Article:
Market forces clear streets in Vietnam

Supermarkets are replacing Vietnam's traditional markets and hawkers, writes Sarah O'Bryan.

Vietnamese street life and shopping habits are on the verge of change as many traditional markets are closed and street vendors banned.

People have shopped for centuries at local markets in Vietnam and from street vendors, a highly visible part of the streetscape with their conical hats, poles and baskets. For tourists, visiting markets in Vietnam is a popular activity, often included in cooking classes recommended in many travel guides.

With 60 per cent of its population under 30, Vietnam is one of the world's fastest growing economies. For better service, convenience, hygiene and fixed prices, more shoppers are heading to the supermarket.

“I prefer purchasing goods at supermarkets,” a 35-year-old businesswoman, Le Thi Phuong, told Thanh Nien News. “They have a better selection of products than street-side markets and buyers don't have to bargain.”

The government is encouraging this departure from traditional markets with a recent boom in shopping centre development. In March there were 400 supermarkets and 60 shopping centres nationwide, according to reports in Thanh Nien News. This is predicted to increase by two-thirds in 2010.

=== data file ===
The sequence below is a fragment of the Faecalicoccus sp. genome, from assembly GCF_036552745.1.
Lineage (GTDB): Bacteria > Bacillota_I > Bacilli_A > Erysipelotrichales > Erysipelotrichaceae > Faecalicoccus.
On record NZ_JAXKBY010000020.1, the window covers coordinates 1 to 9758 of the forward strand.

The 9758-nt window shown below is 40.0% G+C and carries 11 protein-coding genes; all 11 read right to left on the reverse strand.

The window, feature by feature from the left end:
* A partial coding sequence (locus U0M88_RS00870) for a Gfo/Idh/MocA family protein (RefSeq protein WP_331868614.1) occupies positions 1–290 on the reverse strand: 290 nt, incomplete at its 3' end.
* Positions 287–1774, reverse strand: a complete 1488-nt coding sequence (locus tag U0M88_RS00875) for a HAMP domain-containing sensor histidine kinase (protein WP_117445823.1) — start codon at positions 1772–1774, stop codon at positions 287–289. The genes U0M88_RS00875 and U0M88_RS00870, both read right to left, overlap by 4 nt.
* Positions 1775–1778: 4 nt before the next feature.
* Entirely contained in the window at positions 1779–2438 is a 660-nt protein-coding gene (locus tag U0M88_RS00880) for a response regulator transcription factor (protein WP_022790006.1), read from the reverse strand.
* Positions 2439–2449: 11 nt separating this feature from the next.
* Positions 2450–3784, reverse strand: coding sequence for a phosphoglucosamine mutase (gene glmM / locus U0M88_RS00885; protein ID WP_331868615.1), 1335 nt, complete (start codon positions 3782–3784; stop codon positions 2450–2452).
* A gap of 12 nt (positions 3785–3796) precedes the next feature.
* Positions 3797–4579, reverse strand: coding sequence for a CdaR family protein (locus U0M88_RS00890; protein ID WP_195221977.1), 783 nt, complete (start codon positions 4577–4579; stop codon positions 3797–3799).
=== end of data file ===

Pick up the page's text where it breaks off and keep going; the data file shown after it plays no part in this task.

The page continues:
Traditional markets are being phased out at a rate travel books can't keep pace with – some recent guidebooks are leading tourists to construction sites where markets used to be.

Tracey Lister, who runs the Hanoi Cooking Centre, which runs classes and market tours, believes a market is the heart and soul of community life.

“Information and news is passed on at the early morning market trips," she says. "If an elderly neighbour does not make it to the market in the morning they will receive a visitor that day bearing fruit to make sure they are OK. It is sad to think that this communal way of life will be destroyed.”

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Ho Chi Minh City has plans to modernise its retail market system. According to an article in Vietnam News, at least 48 traditional markets will be abolished by 2015. The plan, approved by the Department of Industry and Trade, also seeks to develop 95 supermarkets and 140 trade centres, which are exchange floors for agricultural products, by 2015.

The district government has also asked the People's Committee, the administrative unit of local government, to clear footpath markets. Last year street vendors were banned from 62 streets in Hanoi, with further bans predicted.

The former vice-chairman of Hanoi's People's Committee, Phi Thai Binh, told Vietnam Nation: "The purpose of this decision is to re-establish urban order in a civilised way, while improving food hygiene and safety."

Recent sales figures for the most famous market in southern Vietnam are an indication of the speed of change. The Ben Thanh Market in Ho Chi Minh City recorded a 50 to 60 per cent drop in sales for 2009 compared with 2008.

Lister's four-year-old daughter, Franka, recently unlocked the gate and made a lone visit the local market. “The market lady sold her the sticky rice, took the exact money out of the wallet and then brought her home,” Lister says. “I don't think that would happen in a supermarket.”